Hillary Clinton insisted on calling the FBI investigation into the private email system she established to conduct official business as Secretary of State a “security review.” She elaborated: “[T]here are lots of those that are conducted in our government all the time and you don’t hear about most of them.”
Well, of course, as with all things Clintonian, the words are terms of art. It depends on the meaning of “security review.” For “security review” read “criminal investigation.” The FBI doesn’t do security reviews. But “criminal investigation” also needs to be understood in a Clintonian sense.
When Judicial Watch announced earlier this week that subpoenas had been issued in an underlying investigation and that Hillary had (of course) been the subject, I wondered what former Assistant United States Attorney Andrew McCarthy would make of it. Andy has followed the ins and outs of the “security review” with a jeweler’s eye. He addresses the disclosures by Judicial Watch this week in his NRO column “Revealed: Eleventh-hour subpoenas in the Clinton e-mails investigation.”
As for the “investigation,” Andy deepens the analysis of his previous columns exposing the pretense that permeated it. As befits an “investigation” of Obama’s desired successor under the auspices of Attorney General Loretta Lynch and the Obama Department of Justice, it was an “investigation” in the Clintonian sense. It was the cubic zirconia of criminal investigations, a synthetic semblance of the real thing. Andy explains: “Mrs. Clinton’s friends at the Justice Department chose not to subpoena Mrs. Clinton’s friends from the State Department and the campaign. The decision not to employ regular criminal procedures — i.e., the decision not to treat the case like other criminal cases — was quite deliberate.”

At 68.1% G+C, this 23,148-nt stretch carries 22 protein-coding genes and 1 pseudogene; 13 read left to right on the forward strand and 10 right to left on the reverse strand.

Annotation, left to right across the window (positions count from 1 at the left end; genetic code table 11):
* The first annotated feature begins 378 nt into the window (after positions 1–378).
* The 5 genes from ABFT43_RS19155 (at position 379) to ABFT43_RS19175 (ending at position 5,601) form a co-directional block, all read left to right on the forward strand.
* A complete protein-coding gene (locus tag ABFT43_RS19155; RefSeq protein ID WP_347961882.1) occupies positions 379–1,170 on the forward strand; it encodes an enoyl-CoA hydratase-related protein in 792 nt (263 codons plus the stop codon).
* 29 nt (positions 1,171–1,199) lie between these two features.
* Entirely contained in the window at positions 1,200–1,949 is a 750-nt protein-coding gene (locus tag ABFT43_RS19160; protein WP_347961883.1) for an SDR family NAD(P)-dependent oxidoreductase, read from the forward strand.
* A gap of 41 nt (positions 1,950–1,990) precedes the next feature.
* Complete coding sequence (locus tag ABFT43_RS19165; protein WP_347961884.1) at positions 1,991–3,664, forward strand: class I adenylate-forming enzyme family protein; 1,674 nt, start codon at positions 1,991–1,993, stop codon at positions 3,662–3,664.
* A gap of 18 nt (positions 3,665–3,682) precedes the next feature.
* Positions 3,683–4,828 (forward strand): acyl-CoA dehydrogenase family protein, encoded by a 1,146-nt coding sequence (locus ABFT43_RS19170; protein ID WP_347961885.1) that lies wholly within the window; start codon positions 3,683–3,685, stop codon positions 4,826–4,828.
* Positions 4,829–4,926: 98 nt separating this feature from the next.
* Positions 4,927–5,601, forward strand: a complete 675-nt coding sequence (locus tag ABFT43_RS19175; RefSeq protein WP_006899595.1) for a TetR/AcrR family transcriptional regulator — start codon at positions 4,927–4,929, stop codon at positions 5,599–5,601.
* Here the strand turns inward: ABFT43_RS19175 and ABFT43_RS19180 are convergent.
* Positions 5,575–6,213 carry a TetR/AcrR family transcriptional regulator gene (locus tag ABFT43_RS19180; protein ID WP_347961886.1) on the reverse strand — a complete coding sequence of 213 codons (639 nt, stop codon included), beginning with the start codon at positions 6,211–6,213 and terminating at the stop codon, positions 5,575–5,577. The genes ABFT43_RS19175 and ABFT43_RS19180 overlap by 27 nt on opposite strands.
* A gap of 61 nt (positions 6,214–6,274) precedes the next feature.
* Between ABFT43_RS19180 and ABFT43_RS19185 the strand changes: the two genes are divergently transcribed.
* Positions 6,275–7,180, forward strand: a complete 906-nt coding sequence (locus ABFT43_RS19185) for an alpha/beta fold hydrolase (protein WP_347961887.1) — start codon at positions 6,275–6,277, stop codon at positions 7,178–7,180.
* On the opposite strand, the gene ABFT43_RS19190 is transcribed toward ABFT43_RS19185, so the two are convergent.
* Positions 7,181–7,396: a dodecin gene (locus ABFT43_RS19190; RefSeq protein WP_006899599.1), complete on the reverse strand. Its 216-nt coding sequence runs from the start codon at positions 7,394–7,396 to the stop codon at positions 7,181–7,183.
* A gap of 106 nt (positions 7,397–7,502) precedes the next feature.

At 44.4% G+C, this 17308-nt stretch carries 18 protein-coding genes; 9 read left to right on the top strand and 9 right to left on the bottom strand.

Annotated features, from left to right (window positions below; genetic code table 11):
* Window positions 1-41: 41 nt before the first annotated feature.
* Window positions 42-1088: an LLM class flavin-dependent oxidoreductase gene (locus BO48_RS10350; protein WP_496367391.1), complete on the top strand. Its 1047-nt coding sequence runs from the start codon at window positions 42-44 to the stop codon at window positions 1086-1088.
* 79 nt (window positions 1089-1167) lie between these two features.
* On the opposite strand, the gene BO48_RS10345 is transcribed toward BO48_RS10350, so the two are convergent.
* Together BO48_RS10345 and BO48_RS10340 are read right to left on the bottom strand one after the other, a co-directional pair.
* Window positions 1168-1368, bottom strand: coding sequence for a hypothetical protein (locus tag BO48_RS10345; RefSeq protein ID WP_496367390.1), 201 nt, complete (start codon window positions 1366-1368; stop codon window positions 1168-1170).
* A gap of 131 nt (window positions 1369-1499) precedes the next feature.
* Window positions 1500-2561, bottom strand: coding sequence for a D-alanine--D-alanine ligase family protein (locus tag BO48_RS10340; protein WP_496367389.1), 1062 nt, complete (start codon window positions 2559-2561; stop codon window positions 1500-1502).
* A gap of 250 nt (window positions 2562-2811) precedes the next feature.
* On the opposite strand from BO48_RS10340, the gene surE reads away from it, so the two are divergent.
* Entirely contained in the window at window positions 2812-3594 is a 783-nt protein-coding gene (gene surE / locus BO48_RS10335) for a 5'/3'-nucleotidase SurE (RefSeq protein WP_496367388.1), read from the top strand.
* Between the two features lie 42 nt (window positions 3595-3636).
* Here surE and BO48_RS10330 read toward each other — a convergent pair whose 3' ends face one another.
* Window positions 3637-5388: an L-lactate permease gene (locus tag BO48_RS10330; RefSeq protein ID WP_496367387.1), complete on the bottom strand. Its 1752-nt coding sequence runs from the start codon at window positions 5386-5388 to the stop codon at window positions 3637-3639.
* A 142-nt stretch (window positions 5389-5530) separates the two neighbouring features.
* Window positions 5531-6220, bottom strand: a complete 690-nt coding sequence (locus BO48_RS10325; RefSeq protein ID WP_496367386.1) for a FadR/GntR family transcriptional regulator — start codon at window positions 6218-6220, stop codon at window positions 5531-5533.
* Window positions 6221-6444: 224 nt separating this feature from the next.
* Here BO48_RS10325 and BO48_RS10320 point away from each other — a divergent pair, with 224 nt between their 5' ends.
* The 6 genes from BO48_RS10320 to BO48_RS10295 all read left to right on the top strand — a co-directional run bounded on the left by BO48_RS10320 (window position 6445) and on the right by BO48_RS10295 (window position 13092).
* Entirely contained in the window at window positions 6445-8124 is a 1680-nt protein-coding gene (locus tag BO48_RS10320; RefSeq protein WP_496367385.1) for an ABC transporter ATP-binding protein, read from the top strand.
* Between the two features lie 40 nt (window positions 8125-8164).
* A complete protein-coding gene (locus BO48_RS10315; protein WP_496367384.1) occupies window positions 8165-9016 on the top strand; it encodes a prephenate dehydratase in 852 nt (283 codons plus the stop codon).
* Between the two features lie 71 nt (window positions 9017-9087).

In his penultimate paragraph Andy observes: “At the very same time it was bending over backwards not to make a case on Hillary Clinton, the Justice Department was pushing very aggressively — on much thinner evidence — to try to prove that the presidential campaign of Donald Trump was in cahoots with the Putin regime. For Clinton, the Obama Justice Department ran away from the grand jury, notwithstanding that its use in investigations of obvious crimes is standard. For Trump, the Obama Justice Department ran to the FISA court, notwithstanding that its use in an investigation of the opposing political party’s presidential candidate, based on sketchy information, is extraordinary.”
Reading Andy’s column will make you angry all over again, but I highly recommend the whole thing here. It is a superb exposition of a complicated subject by someone who knows what he’s talking about and, coincidentally, it makes a good companion to the adjacent post assessing President Trump’s first hundred days in office.